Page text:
PANACEA OR PLACEBO – A weekly series assessing the evidence behind complementary and alternative medicines.
Colonic therapy – also known as colonic irrigation, colonic hydrotherapy or a high enema – is an alternative therapy which allegedly helps remove toxins and waste from the bowel (or colon).
The process involves pumping large volumes of fluids into the colon via tubes inserted into the rectum. The fluids can be water or water infused with herbs or enzymes. Some even swear by coffee enemas as a health cure-all.
Early colonic therapy
Historically, colonic therapy was based on the ancient theory of autointoxication – that intestinal waste products from incomplete digestion could poison the body and therefore cause disease.
The theory can be traced back to the medicine of most ancient cultures. In the west, humoral medicine came from the idea that all diseases were caused by the imbalance of the four body humors; conversely, health constituted a balanced mix of these humors. Waste products formed in the intestinal tract were thought to be a major potential contributor to humoral imbalance. In fact, both Hippocrates and later Galen viewed autointoxication as a major etiologic factor of disease.
In the 19th century, autointoxication was an imperative doctrine of medicine. And by the turn of the century, there appeared to be some possible scientific backing. Elie Metchikoff, who received the 1908 Nobel Prize for his theory on phagocytosis, proposed that “chronic poisoning by intestinal microbes weakens our cellular elements… and might provoke senile phenomena”.
When it became clear that the scientific rationale was wrong and colonic irrigation was not merely useless but also potentially dangerous, it was exposed as quackery and subsequently went into decline.
There has been some recent resurgence of colonic irrigation. But even today’s experts on colonic irrigation can only provide theories and anecdotes in its support.
Claims versus evidence
Practitioners and supporters of colonic therapy variously claim the procedure can detoxify the body, boost the immune system and prevent or alleviate a range of health problems.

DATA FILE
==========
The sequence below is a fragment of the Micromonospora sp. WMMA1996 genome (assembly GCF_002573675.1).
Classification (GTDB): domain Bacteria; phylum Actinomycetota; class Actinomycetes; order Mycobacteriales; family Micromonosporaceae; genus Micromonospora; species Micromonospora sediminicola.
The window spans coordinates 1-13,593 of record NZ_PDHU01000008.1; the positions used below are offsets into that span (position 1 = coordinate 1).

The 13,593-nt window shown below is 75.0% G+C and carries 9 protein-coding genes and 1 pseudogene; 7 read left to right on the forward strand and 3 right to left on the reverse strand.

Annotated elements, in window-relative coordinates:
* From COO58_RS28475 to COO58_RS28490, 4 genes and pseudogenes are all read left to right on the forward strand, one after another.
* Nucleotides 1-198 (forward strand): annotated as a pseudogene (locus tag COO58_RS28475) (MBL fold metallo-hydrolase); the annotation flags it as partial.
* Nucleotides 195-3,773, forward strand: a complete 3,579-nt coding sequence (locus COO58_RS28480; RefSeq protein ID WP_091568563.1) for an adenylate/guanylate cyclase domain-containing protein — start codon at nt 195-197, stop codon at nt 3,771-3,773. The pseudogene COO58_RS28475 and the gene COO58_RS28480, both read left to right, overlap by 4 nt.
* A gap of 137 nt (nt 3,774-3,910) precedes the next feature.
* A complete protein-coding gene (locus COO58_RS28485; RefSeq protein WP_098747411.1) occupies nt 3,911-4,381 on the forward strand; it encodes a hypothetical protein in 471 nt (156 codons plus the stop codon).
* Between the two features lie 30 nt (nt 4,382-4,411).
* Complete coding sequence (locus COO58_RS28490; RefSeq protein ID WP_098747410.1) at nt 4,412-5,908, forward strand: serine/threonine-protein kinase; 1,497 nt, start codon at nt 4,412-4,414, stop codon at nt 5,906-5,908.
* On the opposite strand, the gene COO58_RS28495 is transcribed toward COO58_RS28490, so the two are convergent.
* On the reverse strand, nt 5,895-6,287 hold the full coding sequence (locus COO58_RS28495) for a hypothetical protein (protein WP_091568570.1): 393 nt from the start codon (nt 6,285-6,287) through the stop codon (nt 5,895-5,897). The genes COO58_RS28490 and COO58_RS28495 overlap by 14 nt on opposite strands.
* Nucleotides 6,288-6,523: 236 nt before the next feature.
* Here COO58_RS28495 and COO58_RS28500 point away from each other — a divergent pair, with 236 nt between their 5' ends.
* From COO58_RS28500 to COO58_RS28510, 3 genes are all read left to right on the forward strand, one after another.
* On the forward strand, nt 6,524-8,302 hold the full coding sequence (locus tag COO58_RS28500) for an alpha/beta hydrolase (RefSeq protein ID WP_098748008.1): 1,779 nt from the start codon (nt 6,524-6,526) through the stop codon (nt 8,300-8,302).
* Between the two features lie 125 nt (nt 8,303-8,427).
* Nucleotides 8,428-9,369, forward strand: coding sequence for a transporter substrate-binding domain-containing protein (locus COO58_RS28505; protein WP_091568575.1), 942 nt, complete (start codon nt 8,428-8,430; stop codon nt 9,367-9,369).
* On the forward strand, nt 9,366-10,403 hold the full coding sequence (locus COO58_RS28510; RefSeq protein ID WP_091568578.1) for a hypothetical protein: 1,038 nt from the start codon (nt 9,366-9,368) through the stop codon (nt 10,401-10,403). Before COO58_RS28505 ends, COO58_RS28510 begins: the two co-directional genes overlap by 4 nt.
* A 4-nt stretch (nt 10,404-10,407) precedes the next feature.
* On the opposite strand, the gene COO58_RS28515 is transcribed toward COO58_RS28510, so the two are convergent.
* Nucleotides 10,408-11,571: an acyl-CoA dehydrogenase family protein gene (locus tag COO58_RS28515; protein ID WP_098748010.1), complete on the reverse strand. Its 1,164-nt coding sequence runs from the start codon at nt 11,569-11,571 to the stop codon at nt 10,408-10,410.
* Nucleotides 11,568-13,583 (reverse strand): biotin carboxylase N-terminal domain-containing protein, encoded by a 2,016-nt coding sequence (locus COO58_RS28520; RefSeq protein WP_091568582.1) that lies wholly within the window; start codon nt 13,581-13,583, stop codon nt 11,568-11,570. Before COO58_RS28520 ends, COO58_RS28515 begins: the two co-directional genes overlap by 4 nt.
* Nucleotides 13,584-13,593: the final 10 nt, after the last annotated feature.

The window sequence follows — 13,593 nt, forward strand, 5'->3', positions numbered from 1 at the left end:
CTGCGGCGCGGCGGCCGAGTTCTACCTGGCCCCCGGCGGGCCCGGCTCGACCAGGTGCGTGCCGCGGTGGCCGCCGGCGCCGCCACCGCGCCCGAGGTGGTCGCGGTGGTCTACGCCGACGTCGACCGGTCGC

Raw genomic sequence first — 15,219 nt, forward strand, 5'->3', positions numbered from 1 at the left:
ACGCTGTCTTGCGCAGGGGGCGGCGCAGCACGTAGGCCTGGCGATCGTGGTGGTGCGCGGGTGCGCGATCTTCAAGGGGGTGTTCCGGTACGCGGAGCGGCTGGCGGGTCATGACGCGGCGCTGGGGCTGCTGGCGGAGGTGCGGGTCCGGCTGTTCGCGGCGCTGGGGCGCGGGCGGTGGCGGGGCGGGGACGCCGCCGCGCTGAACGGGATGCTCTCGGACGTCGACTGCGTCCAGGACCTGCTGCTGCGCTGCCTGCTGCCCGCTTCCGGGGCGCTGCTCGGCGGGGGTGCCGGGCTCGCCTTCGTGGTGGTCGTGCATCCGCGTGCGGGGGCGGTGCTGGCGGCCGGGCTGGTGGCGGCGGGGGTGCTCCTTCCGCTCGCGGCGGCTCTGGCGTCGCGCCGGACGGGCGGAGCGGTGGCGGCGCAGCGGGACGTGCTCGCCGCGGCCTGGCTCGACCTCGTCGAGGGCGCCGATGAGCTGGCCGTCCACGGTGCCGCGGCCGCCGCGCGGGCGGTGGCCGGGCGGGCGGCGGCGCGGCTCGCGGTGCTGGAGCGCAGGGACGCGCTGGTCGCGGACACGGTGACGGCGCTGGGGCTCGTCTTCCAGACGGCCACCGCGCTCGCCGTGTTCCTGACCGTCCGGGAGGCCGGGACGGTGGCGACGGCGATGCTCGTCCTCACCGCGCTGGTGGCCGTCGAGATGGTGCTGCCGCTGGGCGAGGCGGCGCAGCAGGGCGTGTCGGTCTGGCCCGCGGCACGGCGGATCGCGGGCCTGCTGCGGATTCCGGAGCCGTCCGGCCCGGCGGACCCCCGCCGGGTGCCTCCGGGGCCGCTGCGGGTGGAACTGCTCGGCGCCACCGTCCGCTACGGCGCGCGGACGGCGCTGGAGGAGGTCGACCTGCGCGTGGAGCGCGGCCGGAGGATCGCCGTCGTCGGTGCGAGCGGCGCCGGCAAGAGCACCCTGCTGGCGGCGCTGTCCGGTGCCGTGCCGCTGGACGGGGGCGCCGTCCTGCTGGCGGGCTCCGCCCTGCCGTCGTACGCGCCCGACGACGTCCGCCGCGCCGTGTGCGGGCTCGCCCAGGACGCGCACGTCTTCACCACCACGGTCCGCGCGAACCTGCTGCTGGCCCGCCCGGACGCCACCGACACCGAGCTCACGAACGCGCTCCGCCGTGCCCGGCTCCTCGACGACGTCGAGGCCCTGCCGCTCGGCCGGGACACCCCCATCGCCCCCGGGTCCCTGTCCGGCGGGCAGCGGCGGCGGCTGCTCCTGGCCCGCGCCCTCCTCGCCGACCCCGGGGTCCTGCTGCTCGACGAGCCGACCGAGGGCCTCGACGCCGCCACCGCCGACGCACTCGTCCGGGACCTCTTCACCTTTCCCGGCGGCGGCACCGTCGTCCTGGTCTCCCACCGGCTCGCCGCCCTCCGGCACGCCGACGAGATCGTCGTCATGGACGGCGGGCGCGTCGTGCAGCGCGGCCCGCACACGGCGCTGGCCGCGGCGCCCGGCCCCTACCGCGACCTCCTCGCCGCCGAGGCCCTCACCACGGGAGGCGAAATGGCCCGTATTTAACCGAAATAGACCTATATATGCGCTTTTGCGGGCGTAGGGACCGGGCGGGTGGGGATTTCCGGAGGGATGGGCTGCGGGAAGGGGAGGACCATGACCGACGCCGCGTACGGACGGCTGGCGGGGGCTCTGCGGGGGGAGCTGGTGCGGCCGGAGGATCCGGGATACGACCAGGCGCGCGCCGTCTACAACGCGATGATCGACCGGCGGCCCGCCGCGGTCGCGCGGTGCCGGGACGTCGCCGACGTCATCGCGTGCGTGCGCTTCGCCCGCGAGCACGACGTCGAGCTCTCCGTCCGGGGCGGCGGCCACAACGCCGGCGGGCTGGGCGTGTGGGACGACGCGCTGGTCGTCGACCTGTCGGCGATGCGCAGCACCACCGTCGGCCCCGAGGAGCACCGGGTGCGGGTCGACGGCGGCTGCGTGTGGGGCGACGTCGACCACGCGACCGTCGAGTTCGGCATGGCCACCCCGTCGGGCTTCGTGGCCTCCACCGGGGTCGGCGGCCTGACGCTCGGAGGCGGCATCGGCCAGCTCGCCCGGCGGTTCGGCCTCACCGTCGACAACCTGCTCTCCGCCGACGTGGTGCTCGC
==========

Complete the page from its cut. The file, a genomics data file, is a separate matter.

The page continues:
But the human body rarely needs such assistance. The digestive system is cleverly designed to absorb nutrients from foods and pass remaining waste material out of the body. It also has the capacity to expel toxins, illness-causing microorganisms and foreign substances.
A systematic review of the scientific literature found there is no evidence to support the use of colonic therapy for general health promotion or maintenance. The 2010 review examined published literature of both the traditional and complementary and alternative medicine arenas.
There are, however, multiple case reports of harmful effects from colonic therapy. Mild side effects reported following colonic irrigation include cramping, bloating, nausea and local discomfort or pain.
Serious adverse effects have included infection, bowel perforation, air embolism and electrolyte imbalances. Such complications require medical or surgical intervention, and indeed fatalities have also been documented. People with a history of gastrointestinal diseases such as inflammatory bowel disease may be at higher risk of these adverse effects.
Colonic therapy and cancer
Controversially, colonic therapy has also been used as part of alternative cancer treatment programs such as Gerson therapy.
Apart from the lack of efficacy and potential risks of colonic irrigation, medical professionals are concerned that people with symptoms or a diagnosis of cancer who are attracted to these alternative therapies may delay seeking appropriate medical advice or treatment. Bowel cancer, for instance, is successfully treated in about 90% of cases if it is diagnosed and managed early. Delay in seeking effective treatment can be a fatal mistake.
More recently, colonic irrigation has also been promoted as an alternative cleansing preparation for colonoscopy – a medical procedure which examines the lining of the bowel for abnormalities such as polyps and cancer.
As colonic irrigation is performed through the anus, it will not necessarily clean the upper colon adequately. And without adequate cleansing, a perfect view of the bowel cannot be obtained at colonoscopy, running the risk of missing potentially important pathology.
Bowel cleansing before colonoscopies currently involves dietary modification and the use of a laxative or bowel preparation medication. A number of these medications are available, so there is no place for colonic irrigation as an alternative to current medical practice in Australia.
What about the idea that food waste accumulates in the colon?
The respected American Cancer Society has determined that the “available scientific evidence does not support the premise that toxins accumulate on intestinal walls or that toxicity results from poor elimination of waste from the colon”. And Bowel Cancer Australia, a national organisation dedicated to reducing the impact of bowel cancer in the community, agrees.
So it’s clear that despite colonic irrigation’s long history, there is no scientific evidence to support the claims that it improves health. There are, however, many reasons to avoid the procedure.
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